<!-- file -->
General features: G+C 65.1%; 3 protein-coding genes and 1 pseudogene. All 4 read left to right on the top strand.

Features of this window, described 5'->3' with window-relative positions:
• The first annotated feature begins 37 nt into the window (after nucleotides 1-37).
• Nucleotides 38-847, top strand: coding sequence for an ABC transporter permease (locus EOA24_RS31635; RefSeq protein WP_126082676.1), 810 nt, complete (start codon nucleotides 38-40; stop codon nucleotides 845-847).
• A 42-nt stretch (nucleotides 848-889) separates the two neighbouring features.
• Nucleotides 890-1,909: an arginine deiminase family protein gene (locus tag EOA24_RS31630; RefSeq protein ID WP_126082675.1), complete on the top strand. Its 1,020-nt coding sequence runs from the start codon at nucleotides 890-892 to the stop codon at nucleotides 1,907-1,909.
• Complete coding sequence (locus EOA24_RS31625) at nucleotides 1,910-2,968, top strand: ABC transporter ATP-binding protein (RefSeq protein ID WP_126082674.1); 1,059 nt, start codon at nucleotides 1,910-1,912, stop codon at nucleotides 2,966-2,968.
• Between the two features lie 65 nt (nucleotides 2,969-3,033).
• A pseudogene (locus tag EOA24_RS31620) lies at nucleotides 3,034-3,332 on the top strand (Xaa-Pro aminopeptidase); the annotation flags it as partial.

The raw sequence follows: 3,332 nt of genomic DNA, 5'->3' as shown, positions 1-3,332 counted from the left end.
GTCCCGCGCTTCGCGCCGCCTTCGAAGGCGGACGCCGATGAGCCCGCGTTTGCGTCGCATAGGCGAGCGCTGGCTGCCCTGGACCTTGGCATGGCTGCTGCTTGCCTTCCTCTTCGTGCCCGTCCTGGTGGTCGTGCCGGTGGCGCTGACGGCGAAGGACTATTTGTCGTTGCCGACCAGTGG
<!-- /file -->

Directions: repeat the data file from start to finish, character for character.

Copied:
General features: G+C 65.1%; 3 protein-coding genes and 1 pseudogene. All 4 read left to right on the top strand.

Features of this window, described 5'->3' with window-relative positions:
• The first annotated feature begins 37 nt into the window (after nucleotides 1-37).
• Nucleotides 38-847, top strand: coding sequence for an ABC transporter permease (locus EOA24_RS31635; RefSeq protein WP_126082676.1), 810 nt, complete (start codon nucleotides 38-40; stop codon nucleotides 845-847).
• A 42-nt stretch (nucleotides 848-889) separates the two neighbouring features.
• Nucleotides 890-1,909: an arginine deiminase family protein gene (locus tag EOA24_RS31630; RefSeq protein ID WP_126082675.1), complete on the top strand. Its 1,020-nt coding sequence runs from the start codon at nucleotides 890-892 to the stop codon at nucleotides 1,907-1,909.
• Complete coding sequence (locus EOA24_RS31625) at nucleotides 1,910-2,968, top strand: ABC transporter ATP-binding protein (RefSeq protein ID WP_126082674.1); 1,059 nt, start codon at nucleotides 1,910-1,912, stop codon at nucleotides 2,966-2,968.
• Between the two features lie 65 nt (nucleotides 2,969-3,033).
• A pseudogene (locus tag EOA24_RS31620) lies at nucleotides 3,034-3,332 on the top strand (Xaa-Pro aminopeptidase); the annotation flags it as partial.

The raw sequence follows: 3,332 nt of genomic DNA, 5'->3' as shown, positions 1-3,332 counted from the left end.
GTCCCGCGCTTCGCGCCGCCTTCGAAGGCGGACGCCGATGAGCCCGCGTTTGCGTCGCATAGGCGAGCGCTGGCTGCCCTGGACCTTGGCATGGCTGCTGCTTGCCTTCCTCTTCGTGCCCGTCCTGGTGGTCGTGCCGGTGGCGCTGACGGCGAAGGACTATTTGTCGTTGCCGACCAGTGG